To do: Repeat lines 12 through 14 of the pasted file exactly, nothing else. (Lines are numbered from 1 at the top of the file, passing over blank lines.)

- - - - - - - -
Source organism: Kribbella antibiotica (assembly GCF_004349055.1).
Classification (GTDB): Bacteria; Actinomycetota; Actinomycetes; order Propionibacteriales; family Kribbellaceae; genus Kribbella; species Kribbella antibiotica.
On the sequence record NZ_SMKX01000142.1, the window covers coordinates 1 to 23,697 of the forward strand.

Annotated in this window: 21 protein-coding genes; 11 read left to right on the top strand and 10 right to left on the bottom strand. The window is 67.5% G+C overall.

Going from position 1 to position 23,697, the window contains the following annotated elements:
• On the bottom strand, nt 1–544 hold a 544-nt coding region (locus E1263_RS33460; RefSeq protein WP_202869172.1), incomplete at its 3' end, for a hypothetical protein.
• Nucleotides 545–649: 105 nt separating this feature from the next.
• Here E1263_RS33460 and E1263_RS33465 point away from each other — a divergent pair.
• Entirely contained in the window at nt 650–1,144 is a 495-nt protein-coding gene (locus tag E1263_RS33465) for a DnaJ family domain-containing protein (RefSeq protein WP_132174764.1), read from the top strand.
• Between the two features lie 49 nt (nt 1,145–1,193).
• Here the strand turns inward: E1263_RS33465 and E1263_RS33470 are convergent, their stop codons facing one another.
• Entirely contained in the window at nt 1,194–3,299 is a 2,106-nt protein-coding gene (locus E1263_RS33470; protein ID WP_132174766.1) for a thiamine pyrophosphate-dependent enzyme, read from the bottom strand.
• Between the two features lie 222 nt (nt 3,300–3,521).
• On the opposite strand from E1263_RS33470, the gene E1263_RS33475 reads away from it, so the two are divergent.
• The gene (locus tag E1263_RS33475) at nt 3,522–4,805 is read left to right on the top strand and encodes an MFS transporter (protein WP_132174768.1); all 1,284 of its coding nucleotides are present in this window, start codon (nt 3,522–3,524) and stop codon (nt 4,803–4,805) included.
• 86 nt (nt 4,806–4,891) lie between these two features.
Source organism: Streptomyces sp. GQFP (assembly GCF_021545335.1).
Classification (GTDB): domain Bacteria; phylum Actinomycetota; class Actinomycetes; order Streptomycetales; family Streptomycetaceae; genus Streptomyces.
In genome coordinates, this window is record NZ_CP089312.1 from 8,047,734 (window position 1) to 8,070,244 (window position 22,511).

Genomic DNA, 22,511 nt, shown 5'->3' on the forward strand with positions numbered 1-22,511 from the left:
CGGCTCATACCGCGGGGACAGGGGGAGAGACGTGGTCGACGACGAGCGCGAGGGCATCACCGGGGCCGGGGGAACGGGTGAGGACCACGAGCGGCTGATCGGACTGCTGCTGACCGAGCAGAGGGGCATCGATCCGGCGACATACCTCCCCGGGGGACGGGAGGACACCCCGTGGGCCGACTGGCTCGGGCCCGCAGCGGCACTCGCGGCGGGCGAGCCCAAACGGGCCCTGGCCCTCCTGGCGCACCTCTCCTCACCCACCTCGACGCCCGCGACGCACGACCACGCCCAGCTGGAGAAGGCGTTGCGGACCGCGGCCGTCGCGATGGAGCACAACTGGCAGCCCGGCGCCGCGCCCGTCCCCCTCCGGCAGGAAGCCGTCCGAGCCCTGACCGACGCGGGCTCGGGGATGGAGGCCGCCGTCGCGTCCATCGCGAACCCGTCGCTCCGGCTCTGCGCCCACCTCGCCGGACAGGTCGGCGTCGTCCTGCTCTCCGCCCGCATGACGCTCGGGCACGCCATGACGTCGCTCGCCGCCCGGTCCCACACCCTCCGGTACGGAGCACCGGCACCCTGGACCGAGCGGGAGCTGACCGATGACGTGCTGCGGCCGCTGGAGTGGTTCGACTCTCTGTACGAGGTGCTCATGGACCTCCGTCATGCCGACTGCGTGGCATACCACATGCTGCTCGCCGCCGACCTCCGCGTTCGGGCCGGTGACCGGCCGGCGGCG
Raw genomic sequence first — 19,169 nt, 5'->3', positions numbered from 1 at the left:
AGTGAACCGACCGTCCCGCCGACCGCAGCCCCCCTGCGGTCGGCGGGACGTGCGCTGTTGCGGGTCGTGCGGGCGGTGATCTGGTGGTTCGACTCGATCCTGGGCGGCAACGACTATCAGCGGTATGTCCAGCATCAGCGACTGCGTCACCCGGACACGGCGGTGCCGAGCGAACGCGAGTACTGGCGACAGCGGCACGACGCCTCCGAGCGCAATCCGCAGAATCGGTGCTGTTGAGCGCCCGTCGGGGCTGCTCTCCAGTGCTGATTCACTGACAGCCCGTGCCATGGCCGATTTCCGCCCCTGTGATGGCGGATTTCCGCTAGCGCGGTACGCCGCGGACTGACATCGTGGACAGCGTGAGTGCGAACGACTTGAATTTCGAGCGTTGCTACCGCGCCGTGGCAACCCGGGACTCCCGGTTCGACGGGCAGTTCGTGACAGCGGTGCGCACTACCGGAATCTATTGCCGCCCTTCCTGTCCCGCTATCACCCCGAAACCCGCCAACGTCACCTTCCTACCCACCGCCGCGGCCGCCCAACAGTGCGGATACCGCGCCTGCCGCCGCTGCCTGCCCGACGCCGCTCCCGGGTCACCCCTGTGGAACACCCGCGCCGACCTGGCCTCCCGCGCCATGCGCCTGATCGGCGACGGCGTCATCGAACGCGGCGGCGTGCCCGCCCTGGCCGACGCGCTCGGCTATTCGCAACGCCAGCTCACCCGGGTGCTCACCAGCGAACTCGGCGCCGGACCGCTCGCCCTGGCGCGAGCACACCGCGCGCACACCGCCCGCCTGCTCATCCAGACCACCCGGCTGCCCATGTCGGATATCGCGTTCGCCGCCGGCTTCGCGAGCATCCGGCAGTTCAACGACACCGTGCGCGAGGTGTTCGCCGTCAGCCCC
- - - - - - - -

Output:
• Entirely contained in the window at nt 1,194–3,299 is a 2,106-nt protein-coding gene (locus E1263_RS33470; protein ID WP_132174766.1) for a thiamine pyrophosphate-dependent enzyme, read from the bottom strand.
• Between the two features lie 222 nt (nt 3,300–3,521).
• On the opposite strand from E1263_RS33470, the gene E1263_RS33475 reads away from it, so the two are divergent.